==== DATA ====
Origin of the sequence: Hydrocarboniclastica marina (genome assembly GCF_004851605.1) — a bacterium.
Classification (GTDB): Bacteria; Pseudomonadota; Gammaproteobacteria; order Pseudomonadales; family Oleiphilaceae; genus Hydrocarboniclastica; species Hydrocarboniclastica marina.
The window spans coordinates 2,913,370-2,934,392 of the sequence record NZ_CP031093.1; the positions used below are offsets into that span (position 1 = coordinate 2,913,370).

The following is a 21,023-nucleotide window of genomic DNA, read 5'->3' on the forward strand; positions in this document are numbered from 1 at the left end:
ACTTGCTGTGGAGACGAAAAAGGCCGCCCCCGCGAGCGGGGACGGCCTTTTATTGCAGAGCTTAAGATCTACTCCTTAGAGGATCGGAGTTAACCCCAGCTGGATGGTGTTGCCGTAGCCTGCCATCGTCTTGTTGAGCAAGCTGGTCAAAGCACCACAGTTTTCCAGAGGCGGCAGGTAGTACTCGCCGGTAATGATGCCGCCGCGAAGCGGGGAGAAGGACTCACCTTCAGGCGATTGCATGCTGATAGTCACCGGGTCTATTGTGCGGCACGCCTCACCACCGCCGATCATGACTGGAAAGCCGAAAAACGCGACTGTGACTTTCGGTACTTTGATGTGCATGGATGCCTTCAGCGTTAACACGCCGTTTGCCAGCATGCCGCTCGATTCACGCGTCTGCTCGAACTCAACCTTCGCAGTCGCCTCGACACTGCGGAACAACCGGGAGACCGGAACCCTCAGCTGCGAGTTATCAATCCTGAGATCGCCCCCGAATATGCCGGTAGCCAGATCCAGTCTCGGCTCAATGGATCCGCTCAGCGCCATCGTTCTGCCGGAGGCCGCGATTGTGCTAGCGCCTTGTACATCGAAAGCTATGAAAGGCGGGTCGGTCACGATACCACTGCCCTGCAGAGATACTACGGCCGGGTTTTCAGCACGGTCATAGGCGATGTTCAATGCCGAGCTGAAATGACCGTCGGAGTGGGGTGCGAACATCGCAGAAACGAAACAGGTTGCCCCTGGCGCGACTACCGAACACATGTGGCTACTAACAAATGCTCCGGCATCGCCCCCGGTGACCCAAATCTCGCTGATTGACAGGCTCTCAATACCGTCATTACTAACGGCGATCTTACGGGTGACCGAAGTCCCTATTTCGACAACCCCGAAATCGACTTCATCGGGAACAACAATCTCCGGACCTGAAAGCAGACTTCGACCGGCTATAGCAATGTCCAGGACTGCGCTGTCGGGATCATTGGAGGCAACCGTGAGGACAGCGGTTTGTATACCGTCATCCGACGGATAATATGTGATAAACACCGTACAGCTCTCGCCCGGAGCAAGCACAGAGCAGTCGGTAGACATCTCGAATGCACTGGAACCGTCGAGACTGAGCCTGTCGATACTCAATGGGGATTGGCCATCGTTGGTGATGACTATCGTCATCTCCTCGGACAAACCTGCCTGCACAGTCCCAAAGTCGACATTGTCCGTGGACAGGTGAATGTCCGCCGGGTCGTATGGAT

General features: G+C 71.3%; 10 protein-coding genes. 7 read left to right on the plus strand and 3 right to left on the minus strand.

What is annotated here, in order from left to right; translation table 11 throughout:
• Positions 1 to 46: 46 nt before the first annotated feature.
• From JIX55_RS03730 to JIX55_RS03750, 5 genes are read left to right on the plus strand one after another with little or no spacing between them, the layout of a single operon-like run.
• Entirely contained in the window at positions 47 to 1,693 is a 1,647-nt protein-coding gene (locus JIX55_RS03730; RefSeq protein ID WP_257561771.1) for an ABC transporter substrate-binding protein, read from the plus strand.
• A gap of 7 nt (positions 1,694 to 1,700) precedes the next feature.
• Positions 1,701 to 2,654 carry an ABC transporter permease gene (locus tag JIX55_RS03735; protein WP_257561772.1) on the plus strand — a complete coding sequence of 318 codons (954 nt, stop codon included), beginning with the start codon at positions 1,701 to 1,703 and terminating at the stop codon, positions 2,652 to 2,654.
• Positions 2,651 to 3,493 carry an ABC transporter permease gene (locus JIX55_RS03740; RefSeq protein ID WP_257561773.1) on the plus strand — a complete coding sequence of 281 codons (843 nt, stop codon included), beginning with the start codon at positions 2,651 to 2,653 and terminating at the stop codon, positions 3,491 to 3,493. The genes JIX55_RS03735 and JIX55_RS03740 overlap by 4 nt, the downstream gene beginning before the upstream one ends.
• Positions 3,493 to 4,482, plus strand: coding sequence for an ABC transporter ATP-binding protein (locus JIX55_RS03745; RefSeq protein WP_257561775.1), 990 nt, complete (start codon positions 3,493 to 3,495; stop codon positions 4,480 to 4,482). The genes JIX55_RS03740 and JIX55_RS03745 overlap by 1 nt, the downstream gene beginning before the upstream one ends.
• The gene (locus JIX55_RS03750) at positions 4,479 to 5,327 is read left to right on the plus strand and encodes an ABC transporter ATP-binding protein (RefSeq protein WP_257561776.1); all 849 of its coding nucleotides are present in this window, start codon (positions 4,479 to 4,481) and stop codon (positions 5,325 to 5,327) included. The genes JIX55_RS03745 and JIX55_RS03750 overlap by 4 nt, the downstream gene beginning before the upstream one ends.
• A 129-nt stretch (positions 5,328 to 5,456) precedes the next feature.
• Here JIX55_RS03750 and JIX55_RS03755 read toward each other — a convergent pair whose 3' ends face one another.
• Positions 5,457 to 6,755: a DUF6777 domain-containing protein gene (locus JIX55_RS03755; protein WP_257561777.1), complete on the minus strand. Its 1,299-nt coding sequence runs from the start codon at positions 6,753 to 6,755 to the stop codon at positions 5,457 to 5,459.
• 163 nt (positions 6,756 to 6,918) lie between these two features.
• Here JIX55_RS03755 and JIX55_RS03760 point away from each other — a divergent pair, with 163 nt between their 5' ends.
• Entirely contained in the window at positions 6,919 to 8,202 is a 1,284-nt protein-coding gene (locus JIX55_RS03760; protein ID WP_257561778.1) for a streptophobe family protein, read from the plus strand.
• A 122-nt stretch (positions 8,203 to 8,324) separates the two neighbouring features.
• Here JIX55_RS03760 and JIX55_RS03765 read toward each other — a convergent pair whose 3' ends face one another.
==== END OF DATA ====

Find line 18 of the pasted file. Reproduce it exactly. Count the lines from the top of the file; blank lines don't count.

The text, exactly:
• Positions 5,457 to 6,755: a DUF6777 domain-containing protein gene (locus JIX55_RS03755; protein WP_257561777.1), complete on the minus strand. Its 1,299-nt coding sequence runs from the start codon at positions 6,753 to 6,755 to the stop codon at positions 5,457 to 5,459.